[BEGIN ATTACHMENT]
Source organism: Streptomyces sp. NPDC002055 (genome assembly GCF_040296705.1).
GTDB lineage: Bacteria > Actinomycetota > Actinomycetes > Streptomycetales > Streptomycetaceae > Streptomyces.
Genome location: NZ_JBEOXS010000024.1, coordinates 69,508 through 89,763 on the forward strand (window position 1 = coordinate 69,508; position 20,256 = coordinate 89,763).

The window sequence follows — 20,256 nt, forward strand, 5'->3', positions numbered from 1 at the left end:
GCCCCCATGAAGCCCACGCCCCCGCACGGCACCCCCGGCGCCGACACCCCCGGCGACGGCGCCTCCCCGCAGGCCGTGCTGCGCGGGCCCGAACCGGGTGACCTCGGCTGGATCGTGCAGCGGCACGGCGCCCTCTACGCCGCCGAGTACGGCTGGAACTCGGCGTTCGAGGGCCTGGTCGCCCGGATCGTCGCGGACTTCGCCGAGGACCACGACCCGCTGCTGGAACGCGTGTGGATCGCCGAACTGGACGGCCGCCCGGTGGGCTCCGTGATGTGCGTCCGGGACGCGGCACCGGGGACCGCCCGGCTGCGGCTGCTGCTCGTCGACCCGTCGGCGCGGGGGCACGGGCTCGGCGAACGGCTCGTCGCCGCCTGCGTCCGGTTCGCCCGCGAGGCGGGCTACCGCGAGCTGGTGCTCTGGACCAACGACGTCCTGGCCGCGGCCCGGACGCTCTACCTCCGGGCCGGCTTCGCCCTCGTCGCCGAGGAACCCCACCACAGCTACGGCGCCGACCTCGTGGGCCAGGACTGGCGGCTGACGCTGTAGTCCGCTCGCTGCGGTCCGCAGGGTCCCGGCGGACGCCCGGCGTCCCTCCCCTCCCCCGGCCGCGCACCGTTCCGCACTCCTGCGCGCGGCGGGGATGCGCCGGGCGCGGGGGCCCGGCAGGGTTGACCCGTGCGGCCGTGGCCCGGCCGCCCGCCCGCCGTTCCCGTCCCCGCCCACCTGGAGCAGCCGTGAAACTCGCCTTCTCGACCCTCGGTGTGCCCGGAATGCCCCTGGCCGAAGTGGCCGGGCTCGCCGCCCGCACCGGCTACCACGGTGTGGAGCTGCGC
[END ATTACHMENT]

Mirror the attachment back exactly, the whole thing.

Source organism: Streptomyces sp. NPDC002055 (genome assembly GCF_040296705.1).
GTDB lineage: Bacteria > Actinomycetota > Actinomycetes > Streptomycetales > Streptomycetaceae > Streptomyces.
Genome location: NZ_JBEOXS010000024.1, coordinates 69,508 through 89,763 on the forward strand (window position 1 = coordinate 69,508; position 20,256 = coordinate 89,763).

The window sequence follows — 20,256 nt, forward strand, 5'->3', positions numbered from 1 at the left end:
GCCCCCATGAAGCCCACGCCCCCGCACGGCACCCCCGGCGCCGACACCCCCGGCGACGGCGCCTCCCCGCAGGCCGTGCTGCGCGGGCCCGAACCGGGTGACCTCGGCTGGATCGTGCAGCGGCACGGCGCCCTCTACGCCGCCGAGTACGGCTGGAACTCGGCGTTCGAGGGCCTGGTCGCCCGGATCGTCGCGGACTTCGCCGAGGACCACGACCCGCTGCTGGAACGCGTGTGGATCGCCGAACTGGACGGCCGCCCGGTGGGCTCCGTGATGTGCGTCCGGGACGCGGCACCGGGGACCGCCCGGCTGCGGCTGCTGCTCGTCGACCCGTCGGCGCGGGGGCACGGGCTCGGCGAACGGCTCGTCGCCGCCTGCGTCCGGTTCGCCCGCGAGGCGGGCTACCGCGAGCTGGTGCTCTGGACCAACGACGTCCTGGCCGCGGCCCGGACGCTCTACCTCCGGGCCGGCTTCGCCCTCGTCGCCGAGGAACCCCACCACAGCTACGGCGCCGACCTCGTGGGCCAGGACTGGCGGCTGACGCTGTAGTCCGCTCGCTGCGGTCCGCAGGGTCCCGGCGGACGCCCGGCGTCCCTCCCCTCCCCCGGCCGCGCACCGTTCCGCACTCCTGCGCGCGGCGGGGATGCGCCGGGCGCGGGGGCCCGGCAGGGTTGACCCGTGCGGCCGTGGCCCGGCCGCCCGCCCGCCGTTCCCGTCCCCGCCCACCTGGAGCAGCCGTGAAACTCGCCTTCTCGACCCTCGGTGTGCCCGGAATGCCCCTGGCCGAAGTGGCCGGGCTCGCCGCCCGCACCGGCTACCACGGTGTGGAGCTGCGC